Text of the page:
*Starting point: Different angle taken with medial pin will make it more transverse than lateral pin

*Mini-incision over medial epicondyle

*Spread with hemostat assuring ulnar nerve position

Post Operative Care

Leave pins protruding

Re-assess vascular status before drape removal

Splint: 60-90° elbow flexion with neutral forearm

Admit overnight for NV checks

Pin removal in 3-4 weeks: PT usually not required

Open Reduction


Irreducible by closed methods

Vascular comprimise

Open fractures


Wilkins Ortho Clin 1990 talked about brachialis entrapment in fracture site consistently requires open reduction

Vascular: poor color after closed reduction; kids vascular exam comments on pink warm digits as an actual palpable pulse not necessarily as important

Open Approach

Transverse Antecubital Incision

Enlarge Incision:

Medial side: proximal

Lateral side: distal


Posterolateral displacement with NV comprimise: anteromedial approach

Consider: area of NV injury and periosteal disruption


Neurologic Injury

5-19% of supracondylar farctures

Type III supracondylar fractures:

Median nerve 52% (especially posteromedial displacement)

Radial nerve: 28%

Most are neuropraxic injuries

Motor Recovery: 7-12 weeks

Sensory: ~6 months


Nerve injury can also occur s/p CRPP Royce et al JPO 1991: 143 supracondylars treated CRPP 4 nerve palsies were found, ALL from medial pin. They also found an iatrogenic nerve injury rate of 2-3% after CRPP. This is why Pediatrics Ortho attendings often prefer 2 lateral pins before going medial.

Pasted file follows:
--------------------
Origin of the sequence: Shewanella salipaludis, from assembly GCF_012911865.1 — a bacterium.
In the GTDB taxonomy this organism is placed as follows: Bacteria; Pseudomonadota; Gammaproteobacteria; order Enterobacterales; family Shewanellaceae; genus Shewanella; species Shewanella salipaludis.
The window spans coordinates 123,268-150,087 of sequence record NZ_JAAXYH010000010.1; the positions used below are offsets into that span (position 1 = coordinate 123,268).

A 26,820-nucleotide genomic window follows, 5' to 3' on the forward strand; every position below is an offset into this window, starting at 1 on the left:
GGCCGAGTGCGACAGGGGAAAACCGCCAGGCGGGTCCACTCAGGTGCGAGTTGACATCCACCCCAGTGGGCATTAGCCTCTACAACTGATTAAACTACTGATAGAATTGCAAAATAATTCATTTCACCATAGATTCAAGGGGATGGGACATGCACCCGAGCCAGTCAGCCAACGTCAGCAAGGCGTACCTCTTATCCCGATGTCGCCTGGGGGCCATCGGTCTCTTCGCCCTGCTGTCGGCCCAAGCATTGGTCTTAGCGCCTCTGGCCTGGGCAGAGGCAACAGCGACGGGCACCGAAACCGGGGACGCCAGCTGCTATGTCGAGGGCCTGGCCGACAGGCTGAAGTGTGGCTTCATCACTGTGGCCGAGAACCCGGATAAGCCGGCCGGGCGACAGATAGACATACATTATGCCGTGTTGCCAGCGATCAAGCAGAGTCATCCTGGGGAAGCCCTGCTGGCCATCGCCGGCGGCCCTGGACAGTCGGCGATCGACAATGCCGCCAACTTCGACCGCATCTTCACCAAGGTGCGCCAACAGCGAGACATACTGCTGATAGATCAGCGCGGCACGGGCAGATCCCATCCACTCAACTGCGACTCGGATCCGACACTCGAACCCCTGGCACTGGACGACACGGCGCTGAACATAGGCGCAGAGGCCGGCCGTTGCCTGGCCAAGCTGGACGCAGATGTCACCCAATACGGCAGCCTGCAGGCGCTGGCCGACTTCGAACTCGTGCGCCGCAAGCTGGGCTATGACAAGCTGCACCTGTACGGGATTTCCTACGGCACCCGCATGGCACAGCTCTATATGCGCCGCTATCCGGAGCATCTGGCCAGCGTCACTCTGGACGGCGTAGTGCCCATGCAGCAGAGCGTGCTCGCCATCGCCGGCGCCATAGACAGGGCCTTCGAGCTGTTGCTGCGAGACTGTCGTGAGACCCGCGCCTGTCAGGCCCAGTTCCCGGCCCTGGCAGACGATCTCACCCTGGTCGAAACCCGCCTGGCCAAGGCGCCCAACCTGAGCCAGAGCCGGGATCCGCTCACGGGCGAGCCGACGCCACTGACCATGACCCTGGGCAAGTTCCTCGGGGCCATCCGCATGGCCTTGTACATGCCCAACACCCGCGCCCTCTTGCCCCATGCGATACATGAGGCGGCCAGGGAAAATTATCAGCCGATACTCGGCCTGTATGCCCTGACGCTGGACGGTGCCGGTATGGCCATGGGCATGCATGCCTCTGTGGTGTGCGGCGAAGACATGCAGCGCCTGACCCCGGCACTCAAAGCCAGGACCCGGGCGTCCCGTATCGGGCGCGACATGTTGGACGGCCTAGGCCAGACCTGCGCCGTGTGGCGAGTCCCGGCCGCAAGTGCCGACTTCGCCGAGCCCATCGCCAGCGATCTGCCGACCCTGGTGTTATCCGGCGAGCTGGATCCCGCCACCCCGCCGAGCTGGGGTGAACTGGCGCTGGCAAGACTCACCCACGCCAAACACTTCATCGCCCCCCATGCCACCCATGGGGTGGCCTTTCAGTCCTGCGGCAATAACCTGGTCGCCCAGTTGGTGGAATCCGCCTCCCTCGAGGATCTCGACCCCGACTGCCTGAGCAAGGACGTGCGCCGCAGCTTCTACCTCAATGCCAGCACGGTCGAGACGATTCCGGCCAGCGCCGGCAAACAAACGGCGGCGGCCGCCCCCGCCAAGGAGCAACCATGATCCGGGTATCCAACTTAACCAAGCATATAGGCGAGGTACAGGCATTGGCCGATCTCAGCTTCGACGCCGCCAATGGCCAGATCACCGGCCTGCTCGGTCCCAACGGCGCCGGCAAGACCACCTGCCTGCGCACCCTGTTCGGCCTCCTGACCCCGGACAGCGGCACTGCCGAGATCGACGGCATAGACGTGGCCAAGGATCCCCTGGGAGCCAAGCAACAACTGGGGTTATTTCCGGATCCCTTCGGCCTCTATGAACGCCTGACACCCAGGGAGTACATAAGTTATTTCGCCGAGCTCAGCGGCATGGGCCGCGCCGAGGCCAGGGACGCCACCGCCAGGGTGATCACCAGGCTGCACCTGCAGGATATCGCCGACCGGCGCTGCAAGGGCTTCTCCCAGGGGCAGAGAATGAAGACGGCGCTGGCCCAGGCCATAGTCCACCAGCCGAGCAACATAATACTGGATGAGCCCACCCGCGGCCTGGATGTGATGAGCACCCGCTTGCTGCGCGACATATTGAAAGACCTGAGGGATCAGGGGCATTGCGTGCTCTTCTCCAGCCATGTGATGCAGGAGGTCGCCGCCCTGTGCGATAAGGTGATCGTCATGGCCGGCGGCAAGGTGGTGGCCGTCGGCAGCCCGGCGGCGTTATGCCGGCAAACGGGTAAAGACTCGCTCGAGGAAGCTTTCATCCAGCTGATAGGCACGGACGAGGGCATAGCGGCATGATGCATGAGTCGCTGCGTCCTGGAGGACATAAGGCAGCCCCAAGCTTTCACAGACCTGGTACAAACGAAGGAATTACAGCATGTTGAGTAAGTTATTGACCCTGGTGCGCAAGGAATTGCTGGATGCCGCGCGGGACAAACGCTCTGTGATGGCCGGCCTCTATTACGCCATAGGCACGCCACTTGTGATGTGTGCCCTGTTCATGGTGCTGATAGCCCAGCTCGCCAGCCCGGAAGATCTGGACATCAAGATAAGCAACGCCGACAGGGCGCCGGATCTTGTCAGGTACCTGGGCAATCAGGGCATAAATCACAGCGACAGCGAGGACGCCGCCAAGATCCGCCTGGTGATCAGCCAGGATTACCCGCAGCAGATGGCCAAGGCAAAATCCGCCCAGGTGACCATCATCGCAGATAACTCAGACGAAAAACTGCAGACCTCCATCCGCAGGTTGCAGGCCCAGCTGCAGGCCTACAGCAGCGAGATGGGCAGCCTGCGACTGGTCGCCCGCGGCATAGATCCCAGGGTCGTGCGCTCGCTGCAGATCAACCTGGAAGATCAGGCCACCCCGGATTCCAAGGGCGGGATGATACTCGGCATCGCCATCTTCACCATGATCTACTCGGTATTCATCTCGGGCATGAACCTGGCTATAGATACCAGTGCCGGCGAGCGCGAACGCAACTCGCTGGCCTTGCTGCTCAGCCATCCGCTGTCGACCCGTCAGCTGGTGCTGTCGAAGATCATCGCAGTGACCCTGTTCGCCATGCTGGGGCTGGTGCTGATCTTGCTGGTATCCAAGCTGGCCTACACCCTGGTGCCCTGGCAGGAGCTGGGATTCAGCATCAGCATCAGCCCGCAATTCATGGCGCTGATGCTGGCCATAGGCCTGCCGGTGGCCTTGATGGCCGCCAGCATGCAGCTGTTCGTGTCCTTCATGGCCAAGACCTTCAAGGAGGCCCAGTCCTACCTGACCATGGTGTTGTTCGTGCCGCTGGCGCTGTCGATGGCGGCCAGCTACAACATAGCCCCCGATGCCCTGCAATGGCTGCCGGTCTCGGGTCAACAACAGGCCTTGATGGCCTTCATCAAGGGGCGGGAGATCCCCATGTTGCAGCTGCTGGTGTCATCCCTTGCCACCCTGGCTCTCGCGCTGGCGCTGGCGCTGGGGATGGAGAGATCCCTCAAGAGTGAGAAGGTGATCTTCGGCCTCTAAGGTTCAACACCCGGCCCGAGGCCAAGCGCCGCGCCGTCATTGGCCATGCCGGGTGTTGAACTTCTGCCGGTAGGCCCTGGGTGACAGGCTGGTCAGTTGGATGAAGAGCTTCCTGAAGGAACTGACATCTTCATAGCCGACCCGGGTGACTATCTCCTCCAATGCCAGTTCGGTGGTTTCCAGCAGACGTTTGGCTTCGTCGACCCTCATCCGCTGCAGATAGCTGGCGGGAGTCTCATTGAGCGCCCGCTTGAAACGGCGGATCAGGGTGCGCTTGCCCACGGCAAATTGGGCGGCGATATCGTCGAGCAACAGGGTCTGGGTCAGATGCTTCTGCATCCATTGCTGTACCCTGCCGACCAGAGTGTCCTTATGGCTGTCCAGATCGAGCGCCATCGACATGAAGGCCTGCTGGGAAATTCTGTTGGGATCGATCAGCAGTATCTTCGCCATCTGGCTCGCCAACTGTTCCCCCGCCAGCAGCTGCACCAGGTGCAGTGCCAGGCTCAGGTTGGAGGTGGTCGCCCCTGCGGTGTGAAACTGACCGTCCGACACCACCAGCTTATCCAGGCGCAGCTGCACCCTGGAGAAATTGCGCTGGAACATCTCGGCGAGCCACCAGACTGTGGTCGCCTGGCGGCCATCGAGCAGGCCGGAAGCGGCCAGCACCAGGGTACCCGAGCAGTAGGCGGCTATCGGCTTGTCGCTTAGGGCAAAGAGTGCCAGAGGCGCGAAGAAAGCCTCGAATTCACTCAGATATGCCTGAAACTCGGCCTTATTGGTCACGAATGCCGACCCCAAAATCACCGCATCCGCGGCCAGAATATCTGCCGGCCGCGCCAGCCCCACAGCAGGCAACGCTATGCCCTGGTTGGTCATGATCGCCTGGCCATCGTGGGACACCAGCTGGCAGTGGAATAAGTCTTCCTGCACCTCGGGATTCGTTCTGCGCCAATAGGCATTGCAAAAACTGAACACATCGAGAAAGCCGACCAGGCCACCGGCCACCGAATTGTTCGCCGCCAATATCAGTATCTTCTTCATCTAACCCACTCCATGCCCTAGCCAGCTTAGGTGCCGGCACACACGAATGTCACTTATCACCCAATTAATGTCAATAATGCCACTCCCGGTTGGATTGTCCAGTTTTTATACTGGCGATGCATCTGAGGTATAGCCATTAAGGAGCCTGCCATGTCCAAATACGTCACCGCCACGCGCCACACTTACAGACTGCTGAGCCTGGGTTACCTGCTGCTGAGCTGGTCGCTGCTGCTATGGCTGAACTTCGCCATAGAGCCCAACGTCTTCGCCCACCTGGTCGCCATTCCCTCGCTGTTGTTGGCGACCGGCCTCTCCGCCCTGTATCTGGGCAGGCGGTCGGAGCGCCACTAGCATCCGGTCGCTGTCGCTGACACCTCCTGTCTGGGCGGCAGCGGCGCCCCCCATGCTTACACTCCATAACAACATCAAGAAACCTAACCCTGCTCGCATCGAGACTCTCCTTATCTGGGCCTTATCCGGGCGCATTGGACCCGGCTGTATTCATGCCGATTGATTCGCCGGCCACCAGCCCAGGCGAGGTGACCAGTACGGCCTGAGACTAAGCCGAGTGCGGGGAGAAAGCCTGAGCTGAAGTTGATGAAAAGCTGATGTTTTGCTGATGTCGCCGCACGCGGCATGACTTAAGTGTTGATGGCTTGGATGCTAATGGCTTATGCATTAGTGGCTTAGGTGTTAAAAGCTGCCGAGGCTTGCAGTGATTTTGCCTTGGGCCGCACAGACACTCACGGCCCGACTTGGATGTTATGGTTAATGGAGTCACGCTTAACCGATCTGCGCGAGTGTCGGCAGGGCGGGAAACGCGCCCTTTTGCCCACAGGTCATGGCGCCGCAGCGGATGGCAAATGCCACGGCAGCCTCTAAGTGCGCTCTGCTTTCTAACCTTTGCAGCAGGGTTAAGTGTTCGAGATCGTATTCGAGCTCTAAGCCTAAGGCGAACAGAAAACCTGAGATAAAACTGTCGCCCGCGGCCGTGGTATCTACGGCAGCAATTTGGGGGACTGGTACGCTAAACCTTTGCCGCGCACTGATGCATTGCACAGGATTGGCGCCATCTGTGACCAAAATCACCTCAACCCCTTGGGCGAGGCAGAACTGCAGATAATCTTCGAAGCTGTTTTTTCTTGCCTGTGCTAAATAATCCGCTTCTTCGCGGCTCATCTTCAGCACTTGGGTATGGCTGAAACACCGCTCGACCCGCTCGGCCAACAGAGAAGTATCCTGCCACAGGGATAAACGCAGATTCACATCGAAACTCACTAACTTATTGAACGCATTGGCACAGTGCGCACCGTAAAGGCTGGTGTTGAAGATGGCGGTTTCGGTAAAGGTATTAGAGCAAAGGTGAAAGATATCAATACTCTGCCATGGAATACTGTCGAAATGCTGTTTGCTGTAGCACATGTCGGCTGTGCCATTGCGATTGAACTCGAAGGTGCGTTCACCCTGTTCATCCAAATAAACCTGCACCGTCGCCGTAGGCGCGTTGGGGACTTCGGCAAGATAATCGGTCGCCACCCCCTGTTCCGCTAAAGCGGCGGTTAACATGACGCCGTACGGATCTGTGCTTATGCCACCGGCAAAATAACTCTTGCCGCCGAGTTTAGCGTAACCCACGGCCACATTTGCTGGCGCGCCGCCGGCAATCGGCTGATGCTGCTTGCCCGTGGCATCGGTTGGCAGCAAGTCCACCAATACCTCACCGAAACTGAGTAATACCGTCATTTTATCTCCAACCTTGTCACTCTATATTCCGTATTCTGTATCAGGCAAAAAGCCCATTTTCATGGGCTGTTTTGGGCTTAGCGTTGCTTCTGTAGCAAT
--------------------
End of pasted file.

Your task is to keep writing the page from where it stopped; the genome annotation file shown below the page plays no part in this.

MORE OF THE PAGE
Wound / Nerve Exploration Indications

Culp et al JBJS 1990 nerve injury in supracondylar fx’s: 5 months after injury with NO clinical or EMG evidence of return

Open fracture over disrupted nerve

Neurologic impairment after closed reduction

Arterial Injury


Shaw et al JOT 1990: immediate CRPP restored pulse in 13/17 pulseless supracondylar fractures. Their study also found that arteriography preoperatively would not have contributed to the management of these injuries as thos still lacking a pulse after CRPP were opened and explored acutely and found to have brachial artery disruption at the fracture site.

Angular Deformity_

Distal Humeral Physis: 20% of longitudinal growth

Remodeling: plane of motion only

NO coronal remodeling

NO axial remodeling

Cubitus Varus: Cosmetic in the short term

Recent studies show that in the long term, varus may lead to posterolateral rotary instability of the elbow

Caused by malreduction

11% due to medial distal physeal disruption

Osteotomy: cosmetic procedure

Delay until 1 year post injury to await possibility of medial growth arrest being responsible for deformity; if so lateral epiphysiodesis would accompany osteotomy

Osteotomy Options:

Lateral closing wedge osteotomy

Dome rotational osteotomy

Step-cut lateral closing wedge osteotomy

Compartment Syndrome

*1% incidence: Ottolengi et al European study with 830 supracondylars

Volkman’s Contracture

Be aggressive

Compartment syndrome may be masked by median nerve disruption


Clinical signs

Pressure >30 mm Hg OR within 30 mm Hg of DBP

Flexion-type Supracondylar

1-10% of all supracondylar

Gartland Classification

Reduction Maneuver: elbow extension

Varus force addresses anterolateral displacement

Treatment: CRPP

Casting in elbow extension difficult for patient to deal with

Gartland Classification: nondisplaced / intact anterior cortex / complete displacement usually ant lat

Across to lateral column

Cross lateral pin above olecranon fossa

Engage lateral humeral cortex